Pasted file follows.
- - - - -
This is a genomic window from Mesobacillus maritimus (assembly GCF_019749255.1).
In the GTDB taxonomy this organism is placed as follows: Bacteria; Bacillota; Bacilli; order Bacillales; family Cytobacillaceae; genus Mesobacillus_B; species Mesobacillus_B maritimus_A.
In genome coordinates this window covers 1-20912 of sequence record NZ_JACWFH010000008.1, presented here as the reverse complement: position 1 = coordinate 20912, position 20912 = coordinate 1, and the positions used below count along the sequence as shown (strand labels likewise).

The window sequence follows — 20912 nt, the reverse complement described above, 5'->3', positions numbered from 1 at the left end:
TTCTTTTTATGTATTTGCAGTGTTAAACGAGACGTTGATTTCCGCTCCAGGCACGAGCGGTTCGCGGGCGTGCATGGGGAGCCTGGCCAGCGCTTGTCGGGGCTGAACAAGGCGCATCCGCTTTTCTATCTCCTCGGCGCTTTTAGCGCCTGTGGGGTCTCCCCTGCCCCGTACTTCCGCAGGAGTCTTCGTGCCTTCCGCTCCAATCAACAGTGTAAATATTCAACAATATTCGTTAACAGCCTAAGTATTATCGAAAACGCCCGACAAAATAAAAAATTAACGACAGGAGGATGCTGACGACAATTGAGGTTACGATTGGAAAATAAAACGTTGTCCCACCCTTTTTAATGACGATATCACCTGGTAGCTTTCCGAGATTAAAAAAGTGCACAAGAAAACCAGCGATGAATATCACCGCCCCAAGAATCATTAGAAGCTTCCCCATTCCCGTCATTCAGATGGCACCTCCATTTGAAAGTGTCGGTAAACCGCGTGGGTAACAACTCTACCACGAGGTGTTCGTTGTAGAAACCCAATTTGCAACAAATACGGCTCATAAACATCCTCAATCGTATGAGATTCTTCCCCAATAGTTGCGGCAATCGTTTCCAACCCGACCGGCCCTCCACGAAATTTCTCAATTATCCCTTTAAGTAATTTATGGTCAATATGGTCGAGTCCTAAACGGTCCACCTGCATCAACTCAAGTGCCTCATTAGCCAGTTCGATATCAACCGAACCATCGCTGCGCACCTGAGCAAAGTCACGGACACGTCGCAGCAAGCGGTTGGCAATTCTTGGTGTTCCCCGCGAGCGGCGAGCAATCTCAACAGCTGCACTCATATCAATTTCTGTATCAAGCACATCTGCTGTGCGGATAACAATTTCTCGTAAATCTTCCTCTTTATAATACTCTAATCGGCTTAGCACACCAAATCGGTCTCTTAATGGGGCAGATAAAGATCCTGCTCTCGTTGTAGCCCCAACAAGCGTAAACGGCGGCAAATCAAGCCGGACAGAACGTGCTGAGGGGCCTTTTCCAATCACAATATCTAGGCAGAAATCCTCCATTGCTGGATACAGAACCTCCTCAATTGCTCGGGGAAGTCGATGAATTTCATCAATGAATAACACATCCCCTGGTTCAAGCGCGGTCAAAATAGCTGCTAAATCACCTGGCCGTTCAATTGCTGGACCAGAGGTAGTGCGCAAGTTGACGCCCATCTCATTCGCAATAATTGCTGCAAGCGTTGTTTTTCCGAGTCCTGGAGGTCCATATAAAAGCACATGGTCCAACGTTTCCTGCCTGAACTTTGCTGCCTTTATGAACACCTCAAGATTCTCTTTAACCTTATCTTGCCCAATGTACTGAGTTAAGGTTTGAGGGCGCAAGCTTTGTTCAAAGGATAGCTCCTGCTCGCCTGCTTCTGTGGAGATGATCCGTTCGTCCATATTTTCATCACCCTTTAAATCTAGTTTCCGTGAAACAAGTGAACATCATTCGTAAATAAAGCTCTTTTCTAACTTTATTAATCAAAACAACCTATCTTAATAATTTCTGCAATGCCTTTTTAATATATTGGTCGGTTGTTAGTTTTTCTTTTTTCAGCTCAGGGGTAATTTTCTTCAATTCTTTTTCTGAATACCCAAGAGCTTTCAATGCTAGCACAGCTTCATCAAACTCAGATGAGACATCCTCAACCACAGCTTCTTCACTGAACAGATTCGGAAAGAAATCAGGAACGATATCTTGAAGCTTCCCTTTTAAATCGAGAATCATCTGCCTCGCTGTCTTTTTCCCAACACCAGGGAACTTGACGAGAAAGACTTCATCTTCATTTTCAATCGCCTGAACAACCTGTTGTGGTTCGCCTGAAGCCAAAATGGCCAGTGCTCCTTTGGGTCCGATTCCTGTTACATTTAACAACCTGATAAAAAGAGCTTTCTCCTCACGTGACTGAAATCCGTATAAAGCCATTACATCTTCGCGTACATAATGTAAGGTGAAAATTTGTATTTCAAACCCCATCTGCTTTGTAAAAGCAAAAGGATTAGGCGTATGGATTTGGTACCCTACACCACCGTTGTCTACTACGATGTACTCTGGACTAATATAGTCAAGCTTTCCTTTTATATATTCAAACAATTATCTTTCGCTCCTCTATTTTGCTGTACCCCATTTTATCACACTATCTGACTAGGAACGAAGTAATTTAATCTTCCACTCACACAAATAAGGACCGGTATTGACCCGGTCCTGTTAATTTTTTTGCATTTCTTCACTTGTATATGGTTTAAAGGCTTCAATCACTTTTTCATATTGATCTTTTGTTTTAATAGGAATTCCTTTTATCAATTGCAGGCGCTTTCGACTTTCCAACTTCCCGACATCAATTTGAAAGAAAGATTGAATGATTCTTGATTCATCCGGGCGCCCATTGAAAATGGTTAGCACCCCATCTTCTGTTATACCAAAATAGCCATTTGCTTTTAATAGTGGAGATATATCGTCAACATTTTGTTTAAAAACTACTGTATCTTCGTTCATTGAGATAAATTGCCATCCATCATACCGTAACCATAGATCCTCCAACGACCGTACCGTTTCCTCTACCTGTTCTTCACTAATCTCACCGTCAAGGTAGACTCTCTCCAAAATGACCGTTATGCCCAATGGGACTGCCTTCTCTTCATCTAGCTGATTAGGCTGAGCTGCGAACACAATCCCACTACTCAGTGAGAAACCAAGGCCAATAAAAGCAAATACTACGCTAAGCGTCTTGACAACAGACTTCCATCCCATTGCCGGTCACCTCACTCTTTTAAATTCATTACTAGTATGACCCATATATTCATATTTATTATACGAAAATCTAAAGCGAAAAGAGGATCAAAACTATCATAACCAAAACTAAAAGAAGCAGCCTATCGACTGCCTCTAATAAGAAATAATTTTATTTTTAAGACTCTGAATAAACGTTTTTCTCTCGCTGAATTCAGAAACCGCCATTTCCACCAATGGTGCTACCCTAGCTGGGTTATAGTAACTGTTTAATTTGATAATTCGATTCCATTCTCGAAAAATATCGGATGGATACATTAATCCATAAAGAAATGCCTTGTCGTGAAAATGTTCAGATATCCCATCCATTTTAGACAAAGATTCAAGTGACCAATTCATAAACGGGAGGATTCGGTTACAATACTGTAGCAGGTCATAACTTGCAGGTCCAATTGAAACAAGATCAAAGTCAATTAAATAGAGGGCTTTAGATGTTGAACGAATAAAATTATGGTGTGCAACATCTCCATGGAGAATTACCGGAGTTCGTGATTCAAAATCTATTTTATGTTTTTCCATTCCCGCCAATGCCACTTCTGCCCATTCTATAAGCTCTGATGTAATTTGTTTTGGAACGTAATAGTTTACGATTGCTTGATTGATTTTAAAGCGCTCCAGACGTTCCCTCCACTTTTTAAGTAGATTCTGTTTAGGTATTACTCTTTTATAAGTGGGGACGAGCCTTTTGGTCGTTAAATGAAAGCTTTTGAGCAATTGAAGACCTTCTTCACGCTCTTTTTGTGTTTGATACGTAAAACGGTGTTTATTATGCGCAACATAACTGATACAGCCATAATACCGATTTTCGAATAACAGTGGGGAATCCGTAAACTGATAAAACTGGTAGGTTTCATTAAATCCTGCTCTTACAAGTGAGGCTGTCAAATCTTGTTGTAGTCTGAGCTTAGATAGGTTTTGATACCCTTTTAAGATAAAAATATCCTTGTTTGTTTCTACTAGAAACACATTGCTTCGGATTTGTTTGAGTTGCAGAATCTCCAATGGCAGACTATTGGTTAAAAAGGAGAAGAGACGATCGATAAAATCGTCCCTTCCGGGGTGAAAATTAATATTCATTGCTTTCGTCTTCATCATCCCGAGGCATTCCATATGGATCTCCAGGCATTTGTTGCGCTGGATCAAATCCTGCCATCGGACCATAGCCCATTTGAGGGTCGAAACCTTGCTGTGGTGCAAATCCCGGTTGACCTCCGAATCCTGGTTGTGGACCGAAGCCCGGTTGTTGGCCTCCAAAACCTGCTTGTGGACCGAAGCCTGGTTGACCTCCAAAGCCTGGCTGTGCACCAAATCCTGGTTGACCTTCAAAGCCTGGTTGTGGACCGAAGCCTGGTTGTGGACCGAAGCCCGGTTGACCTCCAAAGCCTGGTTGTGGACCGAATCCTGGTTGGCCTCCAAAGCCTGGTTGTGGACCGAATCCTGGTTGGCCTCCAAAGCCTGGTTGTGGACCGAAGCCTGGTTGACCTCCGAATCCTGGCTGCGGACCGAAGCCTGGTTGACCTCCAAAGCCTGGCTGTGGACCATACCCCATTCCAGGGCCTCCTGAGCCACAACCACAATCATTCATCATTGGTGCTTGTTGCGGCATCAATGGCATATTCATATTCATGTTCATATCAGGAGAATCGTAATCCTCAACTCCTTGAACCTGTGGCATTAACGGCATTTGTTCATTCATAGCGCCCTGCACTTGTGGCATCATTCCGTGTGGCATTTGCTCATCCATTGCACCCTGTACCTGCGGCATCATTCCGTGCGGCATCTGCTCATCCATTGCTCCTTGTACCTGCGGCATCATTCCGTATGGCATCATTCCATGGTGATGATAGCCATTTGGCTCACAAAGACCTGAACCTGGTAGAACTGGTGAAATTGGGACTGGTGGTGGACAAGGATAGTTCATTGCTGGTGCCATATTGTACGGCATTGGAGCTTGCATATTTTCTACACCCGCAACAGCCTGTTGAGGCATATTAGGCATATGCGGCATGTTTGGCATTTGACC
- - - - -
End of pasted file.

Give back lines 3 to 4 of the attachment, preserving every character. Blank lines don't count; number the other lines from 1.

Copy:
In genome coordinates this window covers 1-20912 of sequence record NZ_JACWFH010000008.1, presented here as the reverse complement: position 1 = coordinate 20912, position 20912 = coordinate 1, and the positions used below count along the sequence as shown (strand labels likewise).

The window sequence follows — 20912 nt, the reverse complement described above, 5'->3', positions numbered from 1 at the left end: